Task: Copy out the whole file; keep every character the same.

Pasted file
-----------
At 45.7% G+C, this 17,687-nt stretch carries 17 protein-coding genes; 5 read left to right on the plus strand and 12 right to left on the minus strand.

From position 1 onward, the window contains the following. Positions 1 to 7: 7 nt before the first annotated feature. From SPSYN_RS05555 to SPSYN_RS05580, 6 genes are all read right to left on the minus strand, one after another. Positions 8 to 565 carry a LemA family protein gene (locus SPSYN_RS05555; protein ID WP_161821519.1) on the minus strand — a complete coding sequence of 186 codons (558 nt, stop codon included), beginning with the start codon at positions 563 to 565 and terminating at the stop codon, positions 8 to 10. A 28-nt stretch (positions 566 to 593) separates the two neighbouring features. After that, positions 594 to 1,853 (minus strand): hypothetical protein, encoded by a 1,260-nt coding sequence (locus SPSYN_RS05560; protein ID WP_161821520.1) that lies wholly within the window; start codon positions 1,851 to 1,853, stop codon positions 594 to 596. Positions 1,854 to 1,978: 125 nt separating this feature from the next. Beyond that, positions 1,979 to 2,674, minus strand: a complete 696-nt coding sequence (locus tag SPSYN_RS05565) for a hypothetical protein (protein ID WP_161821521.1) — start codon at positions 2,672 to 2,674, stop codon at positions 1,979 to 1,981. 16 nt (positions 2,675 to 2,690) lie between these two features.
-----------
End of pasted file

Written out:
At 45.7% G+C, this 17,687-nt stretch carries 17 protein-coding genes; 5 read left to right on the plus strand and 12 right to left on the minus strand.

From position 1 onward, the window contains the following. Positions 1 to 7: 7 nt before the first annotated feature. From SPSYN_RS05555 to SPSYN_RS05580, 6 genes are all read right to left on the minus strand, one after another. Positions 8 to 565 carry a LemA family protein gene (locus SPSYN_RS05555; protein ID WP_161821519.1) on the minus strand — a complete coding sequence of 186 codons (558 nt, stop codon included), beginning with the start codon at positions 563 to 565 and terminating at the stop codon, positions 8 to 10. A 28-nt stretch (positions 566 to 593) separates the two neighbouring features. After that, positions 594 to 1,853 (minus strand): hypothetical protein, encoded by a 1,260-nt coding sequence (locus SPSYN_RS05560; protein ID WP_161821520.1) that lies wholly within the window; start codon positions 1,851 to 1,853, stop codon positions 594 to 596. Positions 1,854 to 1,978: 125 nt separating this feature from the next. Beyond that, positions 1,979 to 2,674, minus strand: a complete 696-nt coding sequence (locus tag SPSYN_RS05565) for a hypothetical protein (protein ID WP_161821521.1) — start codon at positions 2,672 to 2,674, stop codon at positions 1,979 to 1,981. 16 nt (positions 2,675 to 2,690) lie between these two features.